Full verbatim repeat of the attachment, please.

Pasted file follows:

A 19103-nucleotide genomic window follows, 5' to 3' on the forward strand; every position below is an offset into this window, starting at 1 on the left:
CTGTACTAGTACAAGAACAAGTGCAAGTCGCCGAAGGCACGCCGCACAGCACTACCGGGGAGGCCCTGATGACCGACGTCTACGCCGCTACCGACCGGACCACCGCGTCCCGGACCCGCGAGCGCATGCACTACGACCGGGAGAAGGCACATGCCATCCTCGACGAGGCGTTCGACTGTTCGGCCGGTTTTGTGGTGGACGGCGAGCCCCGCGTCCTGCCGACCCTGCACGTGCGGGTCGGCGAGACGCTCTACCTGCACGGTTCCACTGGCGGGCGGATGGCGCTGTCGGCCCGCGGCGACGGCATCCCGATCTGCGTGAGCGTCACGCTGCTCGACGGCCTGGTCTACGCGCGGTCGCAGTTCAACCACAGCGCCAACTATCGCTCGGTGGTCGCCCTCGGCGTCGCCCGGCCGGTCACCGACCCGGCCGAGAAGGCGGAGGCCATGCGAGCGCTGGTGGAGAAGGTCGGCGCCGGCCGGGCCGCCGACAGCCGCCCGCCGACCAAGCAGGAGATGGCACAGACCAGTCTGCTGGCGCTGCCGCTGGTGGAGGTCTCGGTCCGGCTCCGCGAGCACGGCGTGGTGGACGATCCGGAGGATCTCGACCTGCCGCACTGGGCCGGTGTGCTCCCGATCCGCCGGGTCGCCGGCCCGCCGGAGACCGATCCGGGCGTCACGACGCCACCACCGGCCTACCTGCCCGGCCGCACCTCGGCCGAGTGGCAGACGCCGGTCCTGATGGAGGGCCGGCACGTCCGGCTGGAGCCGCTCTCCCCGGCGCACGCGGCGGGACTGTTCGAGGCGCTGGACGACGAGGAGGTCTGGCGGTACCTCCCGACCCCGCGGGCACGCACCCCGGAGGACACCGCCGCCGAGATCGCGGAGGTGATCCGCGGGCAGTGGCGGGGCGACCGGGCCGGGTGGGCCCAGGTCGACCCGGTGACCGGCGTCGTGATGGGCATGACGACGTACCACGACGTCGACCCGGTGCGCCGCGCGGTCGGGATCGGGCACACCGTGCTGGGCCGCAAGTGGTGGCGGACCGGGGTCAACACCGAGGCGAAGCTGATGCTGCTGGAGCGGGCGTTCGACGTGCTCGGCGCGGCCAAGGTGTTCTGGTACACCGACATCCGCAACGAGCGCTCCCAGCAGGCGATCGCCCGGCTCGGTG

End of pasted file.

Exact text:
A 19103-nucleotide genomic window follows, 5' to 3' on the forward strand; every position below is an offset into this window, starting at 1 on the left:
CTGTACTAGTACAAGAACAAGTGCAAGTCGCCGAAGGCACGCCGCACAGCACTACCGGGGAGGCCCTGATGACCGACGTCTACGCCGCTACCGACCGGACCACCGCGTCCCGGACCCGCGAGCGCATGCACTACGACCGGGAGAAGGCACATGCCATCCTCGACGAGGCGTTCGACTGTTCGGCCGGTTTTGTGGTGGACGGCGAGCCCCGCGTCCTGCCGACCCTGCACGTGCGGGTCGGCGAGACGCTCTACCTGCACGGTTCCACTGGCGGGCGGATGGCGCTGTCGGCCCGCGGCGACGGCATCCCGATCTGCGTGAGCGTCACGCTGCTCGACGGCCTGGTCTACGCGCGGTCGCAGTTCAACCACAGCGCCAACTATCGCTCGGTGGTCGCCCTCGGCGTCGCCCGGCCGGTCACCGACCCGGCCGAGAAGGCGGAGGCCATGCGAGCGCTGGTGGAGAAGGTCGGCGCCGGCCGGGCCGCCGACAGCCGCCCGCCGACCAAGCAGGAGATGGCACAGACCAGTCTGCTGGCGCTGCCGCTGGTGGAGGTCTCGGTCCGGCTCCGCGAGCACGGCGTGGTGGACGATCCGGAGGATCTCGACCTGCCGCACTGGGCCGGTGTGCTCCCGATCCGCCGGGTCGCCGGCCCGCCGGAGACCGATCCGGGCGTCACGACGCCACCACCGGCCTACCTGCCCGGCCGCACCTCGGCCGAGTGGCAGACGCCGGTCCTGATGGAGGGCCGGCACGTCCGGCTGGAGCCGCTCTCCCCGGCGCACGCGGCGGGACTGTTCGAGGCGCTGGACGACGAGGAGGTCTGGCGGTACCTCCCGACCCCGCGGGCACGCACCCCGGAGGACACCGCCGCCGAGATCGCGGAGGTGATCCGCGGGCAGTGGCGGGGCGACCGGGCCGGGTGGGCCCAGGTCGACCCGGTGACCGGCGTCGTGATGGGCATGACGACGTACCACGACGTCGACCCGGTGCGCCGCGCGGTCGGGATCGGGCACACCGTGCTGGGCCGCAAGTGGTGGCGGACCGGGGTCAACACCGAGGCGAAGCTGATGCTGCTGGAGCGGGCGTTCGACGTGCTCGGCGCGGCCAAGGTGTTCTGGTACACCGACATCCGCAACGAGCGCTCCCAGCAGGCGATCGCCCGGCTCGGTG